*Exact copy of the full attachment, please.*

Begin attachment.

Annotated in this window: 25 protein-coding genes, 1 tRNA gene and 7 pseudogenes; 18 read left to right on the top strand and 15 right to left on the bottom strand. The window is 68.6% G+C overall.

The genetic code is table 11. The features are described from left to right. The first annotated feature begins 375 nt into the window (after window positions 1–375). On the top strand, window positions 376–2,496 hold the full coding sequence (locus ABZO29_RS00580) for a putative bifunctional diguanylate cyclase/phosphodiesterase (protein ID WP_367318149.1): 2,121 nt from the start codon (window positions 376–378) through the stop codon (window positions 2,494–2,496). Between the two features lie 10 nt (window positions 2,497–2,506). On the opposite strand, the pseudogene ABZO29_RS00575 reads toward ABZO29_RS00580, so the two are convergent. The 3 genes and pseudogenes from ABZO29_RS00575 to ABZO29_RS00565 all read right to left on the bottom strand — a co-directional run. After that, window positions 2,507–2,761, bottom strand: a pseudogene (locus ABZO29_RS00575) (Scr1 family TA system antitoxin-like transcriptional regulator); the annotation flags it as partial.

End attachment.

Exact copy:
Annotated in this window: 25 protein-coding genes, 1 tRNA gene and 7 pseudogenes; 18 read left to right on the top strand and 15 right to left on the bottom strand. The window is 68.6% G+C overall.

The genetic code is table 11. The features are described from left to right. The first annotated feature begins 375 nt into the window (after window positions 1–375). On the top strand, window positions 376–2,496 hold the full coding sequence (locus ABZO29_RS00580) for a putative bifunctional diguanylate cyclase/phosphodiesterase (protein ID WP_367318149.1): 2,121 nt from the start codon (window positions 376–378) through the stop codon (window positions 2,494–2,496). Between the two features lie 10 nt (window positions 2,497–2,506). On the opposite strand, the pseudogene ABZO29_RS00575 reads toward ABZO29_RS00580, so the two are convergent. The 3 genes and pseudogenes from ABZO29_RS00575 to ABZO29_RS00565 all read right to left on the bottom strand — a co-directional run. After that, window positions 2,507–2,761, bottom strand: a pseudogene (locus ABZO29_RS00575) (Scr1 family TA system antitoxin-like transcriptional regulator); the annotation flags it as partial.